The week before Cannes your inbox lights up, brimming with emails from long-lost clients, agency friends and Cannes comrades asking if you’re going to the Cote d’Azur next week. Half the industry is buzzing in anticipation, the other half are planning their week of World Cup viewing. For me this year, Cannes was a chance to join my fellow founding members of the Digital Future Council as we strategise over the future of our respective creative and media worlds. To catch up with a number of industry partners, clients, agencies and, well, let’s face it… mates. It’s not all work.
The Digital Future Council had a villa a short walk from the Croisette and the founding members had sessions on Monday and Tuesday. Sessions centred on Blockchain technology and how it may affect the creative and media worlds. Much more to come on this (watch this space). The event was well attended and prompted a lively debate about technology and the future. I spoke with people from varying industries all tasked with understanding new tech roles for their business. It is clear the tech players are beginning to own Cannes. Facebook, Snap, Twitter, Google, Pinterest, Spotify all have prominent spots along La Croisette beachfront. Plenty more had their yachts moored up for intimate chats with the right person. But it’s clear the ad tech world is viewing Cannes with big cow eyes. Rubicon, Trade Desk and MediaMath booked out some nice spaces to party into the night, while the Media Agencies take their usual spots at large hotels. It definitely feels like the tech players and publishers are splashing the cash to get in on the action.
Despite Lion’s creative heritage and emphasis on being creative, this year’s festival was dominated by technology. Augmented reality (AR), virtual reality (VR), blockchain, Artificial Intelligence and printing technology, and how these technological advancements are about to change the face of the creative and media worlds. With well publicised decreased agency presence, the void was filled by digital firms shouting about their tech-based offerings. As well as entertaining the creative community nightly with live music, beaches and of course cocktails, Minuty and Lager beer on tap (they know us so well.) So much entertainment was on offer that chats at each beach party invariably moved quickly on to ’where we going next?’ or ’did you see The Killers last night?’ or ’are you going to watch Duran Duran later?’ (incidentally overheard on the Croisette from a young Lion ’I think my mum saw Duran Duran once’ – man I feel old.)
So are the awards a sideshow to all of this? I don’t think so. The two mutually exist. While there were several peers I spoke to that by Thursday hadn’t even picked up their delegate pass, there were quite a few discussions about shortlists and awards from that night or the next. I was really pleased to see the hard work I put in with the Cannes Lions Outdoor team come to life on the awards side of things. For too long I’ve written about how the categorisation of Outdoor has almost excluded Digital. It’s now fully integrated into the Outdoor category, though judging by the shortlists and entries it’ll take a few years to bed in on both agency and judging sides. Don’t get me wrong, there were some very worthy winners, but there were also again some technically suspect entries with poor categorisations.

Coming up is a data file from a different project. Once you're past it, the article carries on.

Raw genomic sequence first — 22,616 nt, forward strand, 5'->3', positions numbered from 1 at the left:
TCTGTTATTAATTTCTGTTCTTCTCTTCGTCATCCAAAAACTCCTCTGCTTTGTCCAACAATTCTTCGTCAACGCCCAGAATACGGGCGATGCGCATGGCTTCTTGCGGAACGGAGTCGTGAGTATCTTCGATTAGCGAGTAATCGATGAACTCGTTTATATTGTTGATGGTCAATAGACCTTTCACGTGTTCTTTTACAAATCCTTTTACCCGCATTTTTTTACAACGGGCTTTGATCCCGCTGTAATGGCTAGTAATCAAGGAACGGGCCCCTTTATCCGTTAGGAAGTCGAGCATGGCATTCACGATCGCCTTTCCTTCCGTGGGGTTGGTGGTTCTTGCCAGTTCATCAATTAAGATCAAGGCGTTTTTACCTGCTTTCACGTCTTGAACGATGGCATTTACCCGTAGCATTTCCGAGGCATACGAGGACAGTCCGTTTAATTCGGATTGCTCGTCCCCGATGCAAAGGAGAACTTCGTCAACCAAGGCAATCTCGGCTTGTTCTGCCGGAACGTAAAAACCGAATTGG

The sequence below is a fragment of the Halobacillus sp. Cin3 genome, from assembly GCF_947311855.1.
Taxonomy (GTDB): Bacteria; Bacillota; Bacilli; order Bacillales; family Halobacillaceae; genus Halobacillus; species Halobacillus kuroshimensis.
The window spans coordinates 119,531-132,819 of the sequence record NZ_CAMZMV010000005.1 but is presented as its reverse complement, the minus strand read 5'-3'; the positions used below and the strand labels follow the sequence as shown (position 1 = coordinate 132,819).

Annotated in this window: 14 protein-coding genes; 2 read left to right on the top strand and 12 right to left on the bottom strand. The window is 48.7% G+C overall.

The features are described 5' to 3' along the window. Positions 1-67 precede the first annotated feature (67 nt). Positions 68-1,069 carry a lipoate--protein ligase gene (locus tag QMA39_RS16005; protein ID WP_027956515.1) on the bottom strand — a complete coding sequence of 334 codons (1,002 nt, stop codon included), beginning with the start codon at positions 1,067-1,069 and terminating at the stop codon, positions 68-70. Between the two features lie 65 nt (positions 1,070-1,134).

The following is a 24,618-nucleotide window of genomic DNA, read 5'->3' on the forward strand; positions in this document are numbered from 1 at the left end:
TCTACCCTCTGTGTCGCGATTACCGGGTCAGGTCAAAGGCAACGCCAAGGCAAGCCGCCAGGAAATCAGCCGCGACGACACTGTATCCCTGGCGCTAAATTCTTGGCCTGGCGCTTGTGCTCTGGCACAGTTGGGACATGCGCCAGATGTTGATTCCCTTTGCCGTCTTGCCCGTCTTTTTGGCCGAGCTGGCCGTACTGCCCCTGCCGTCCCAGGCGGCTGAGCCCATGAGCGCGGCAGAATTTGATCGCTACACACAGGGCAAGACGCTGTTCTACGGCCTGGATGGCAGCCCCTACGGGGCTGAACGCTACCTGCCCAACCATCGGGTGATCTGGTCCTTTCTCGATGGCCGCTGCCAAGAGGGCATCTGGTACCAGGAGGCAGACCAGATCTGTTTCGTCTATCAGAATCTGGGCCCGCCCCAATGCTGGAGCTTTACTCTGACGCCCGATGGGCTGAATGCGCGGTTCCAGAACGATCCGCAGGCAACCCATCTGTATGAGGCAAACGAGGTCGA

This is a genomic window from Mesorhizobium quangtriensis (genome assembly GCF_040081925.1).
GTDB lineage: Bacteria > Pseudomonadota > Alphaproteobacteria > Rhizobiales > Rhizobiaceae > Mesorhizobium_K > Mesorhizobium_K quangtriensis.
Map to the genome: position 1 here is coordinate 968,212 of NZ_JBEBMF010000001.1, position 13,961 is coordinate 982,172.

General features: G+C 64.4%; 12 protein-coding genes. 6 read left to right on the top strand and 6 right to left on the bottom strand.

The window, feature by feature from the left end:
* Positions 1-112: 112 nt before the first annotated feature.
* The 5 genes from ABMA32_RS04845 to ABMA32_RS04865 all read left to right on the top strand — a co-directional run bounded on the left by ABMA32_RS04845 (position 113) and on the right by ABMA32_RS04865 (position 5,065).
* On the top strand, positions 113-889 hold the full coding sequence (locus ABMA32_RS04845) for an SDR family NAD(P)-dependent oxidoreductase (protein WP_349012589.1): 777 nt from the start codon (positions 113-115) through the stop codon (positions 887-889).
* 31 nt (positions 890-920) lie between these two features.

In amongst everything were some real flashes of brilliance, and a real stand out I thought, was McCann London’s, XBOX Dynamic Campaign Outdoor win. A very smart and dynamic way to promote a product they were not allowed to talk about. Outside of that, it was great to see our partner Adam and Eve do well at Lions, especially for the great Project 84 campaign, but also in reclaiming the coveted agency of the year award.
Tech tech tech. This platform. The whole thing is pointless without effective creative, storytelling and crafting. So the question is: With all this technology, from sponsors, platforms, publishers, media owners, tech providers and future thinkers are we ruining the ’festival of creativity’?
I cannot see it changing anytime soon. Creative and Media are a huge business. And Tech knows it. Tech is rich. Tech is powerful. Tech can woo your client on the yacht while you’re watching The Killers.
We are stood at the very beginning of a transformation of the media and creative worlds in terms of digitisation and technologification. Predictive analytics and artificial intelligence are set to change the way we buy, distribute and attribute campaign work at scale. Smarter integrated campaigns, with better results for clients. Transparent in their process through the implementation of blockchain technology throughout the entire campaign. There is still a race to be the first. I feel there should be more pressure on collectively being ’the best’ as industries, working collaboratively to build a brighter technological future so that smarter creative can make the whole thing work.
Daniel Dawson, CCTO Grand Visual